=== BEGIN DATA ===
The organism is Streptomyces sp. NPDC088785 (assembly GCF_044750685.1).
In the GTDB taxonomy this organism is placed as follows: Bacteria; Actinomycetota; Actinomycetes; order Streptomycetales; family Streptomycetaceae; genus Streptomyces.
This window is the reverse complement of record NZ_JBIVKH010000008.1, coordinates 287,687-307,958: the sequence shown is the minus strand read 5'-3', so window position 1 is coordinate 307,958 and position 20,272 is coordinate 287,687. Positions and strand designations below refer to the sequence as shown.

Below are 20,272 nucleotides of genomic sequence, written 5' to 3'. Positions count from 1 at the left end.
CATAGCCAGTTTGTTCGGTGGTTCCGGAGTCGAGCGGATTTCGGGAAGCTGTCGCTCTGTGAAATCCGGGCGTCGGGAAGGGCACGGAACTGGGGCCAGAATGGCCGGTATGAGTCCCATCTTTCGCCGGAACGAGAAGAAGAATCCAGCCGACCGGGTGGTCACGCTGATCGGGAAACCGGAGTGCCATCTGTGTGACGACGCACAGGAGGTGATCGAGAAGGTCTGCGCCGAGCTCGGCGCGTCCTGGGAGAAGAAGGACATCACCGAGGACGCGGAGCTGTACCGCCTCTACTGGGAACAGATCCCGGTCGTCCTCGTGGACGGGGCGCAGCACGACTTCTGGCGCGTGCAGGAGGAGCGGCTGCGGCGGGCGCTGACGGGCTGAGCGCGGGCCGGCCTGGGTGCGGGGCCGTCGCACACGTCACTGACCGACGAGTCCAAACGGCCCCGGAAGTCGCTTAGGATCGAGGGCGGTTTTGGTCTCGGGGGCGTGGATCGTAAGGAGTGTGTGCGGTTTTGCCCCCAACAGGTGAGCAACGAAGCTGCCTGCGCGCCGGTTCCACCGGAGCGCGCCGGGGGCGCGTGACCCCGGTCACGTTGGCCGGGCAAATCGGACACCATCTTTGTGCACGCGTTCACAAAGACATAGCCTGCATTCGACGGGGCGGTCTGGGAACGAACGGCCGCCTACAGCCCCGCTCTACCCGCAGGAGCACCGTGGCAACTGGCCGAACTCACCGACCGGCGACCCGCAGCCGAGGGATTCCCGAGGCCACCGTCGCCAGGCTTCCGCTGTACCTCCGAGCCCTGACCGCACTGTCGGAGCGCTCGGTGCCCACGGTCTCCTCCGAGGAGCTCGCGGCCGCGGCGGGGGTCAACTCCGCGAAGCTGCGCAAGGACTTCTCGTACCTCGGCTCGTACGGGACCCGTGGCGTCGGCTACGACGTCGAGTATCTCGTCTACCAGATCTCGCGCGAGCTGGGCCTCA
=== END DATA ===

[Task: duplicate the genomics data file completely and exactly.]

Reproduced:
The organism is Streptomyces sp. NPDC088785 (assembly GCF_044750685.1).
In the GTDB taxonomy this organism is placed as follows: Bacteria; Actinomycetota; Actinomycetes; order Streptomycetales; family Streptomycetaceae; genus Streptomyces.
This window is the reverse complement of record NZ_JBIVKH010000008.1, coordinates 287,687-307,958: the sequence shown is the minus strand read 5'-3', so window position 1 is coordinate 307,958 and position 20,272 is coordinate 287,687. Positions and strand designations below refer to the sequence as shown.

Below are 20,272 nucleotides of genomic sequence, written 5' to 3'. Positions count from 1 at the left end.
CATAGCCAGTTTGTTCGGTGGTTCCGGAGTCGAGCGGATTTCGGGAAGCTGTCGCTCTGTGAAATCCGGGCGTCGGGAAGGGCACGGAACTGGGGCCAGAATGGCCGGTATGAGTCCCATCTTTCGCCGGAACGAGAAGAAGAATCCAGCCGACCGGGTGGTCACGCTGATCGGGAAACCGGAGTGCCATCTGTGTGACGACGCACAGGAGGTGATCGAGAAGGTCTGCGCCGAGCTCGGCGCGTCCTGGGAGAAGAAGGACATCACCGAGGACGCGGAGCTGTACCGCCTCTACTGGGAACAGATCCCGGTCGTCCTCGTGGACGGGGCGCAGCACGACTTCTGGCGCGTGCAGGAGGAGCGGCTGCGGCGGGCGCTGACGGGCTGAGCGCGGGCCGGCCTGGGTGCGGGGCCGTCGCACACGTCACTGACCGACGAGTCCAAACGGCCCCGGAAGTCGCTTAGGATCGAGGGCGGTTTTGGTCTCGGGGGCGTGGATCGTAAGGAGTGTGTGCGGTTTTGCCCCCAACAGGTGAGCAACGAAGCTGCCTGCGCGCCGGTTCCACCGGAGCGCGCCGGGGGCGCGTGACCCCGGTCACGTTGGCCGGGCAAATCGGACACCATCTTTGTGCACGCGTTCACAAAGACATAGCCTGCATTCGACGGGGCGGTCTGGGAACGAACGGCCGCCTACAGCCCCGCTCTACCCGCAGGAGCACCGTGGCAACTGGCCGAACTCACCGACCGGCGACCCGCAGCCGAGGGATTCCCGAGGCCACCGTCGCCAGGCTTCCGCTGTACCTCCGAGCCCTGACCGCACTGTCGGAGCGCTCGGTGCCCACGGTCTCCTCCGAGGAGCTCGCGGCCGCGGCGGGGGTCAACTCCGCGAAGCTGCGCAAGGACTTCTCGTACCTCGGCTCGTACGGGACCCGTGGCGTCGGCTACGACGTCGAGTATCTCGTCTACCAGATCTCGCGCGAGCTGGGCCTCA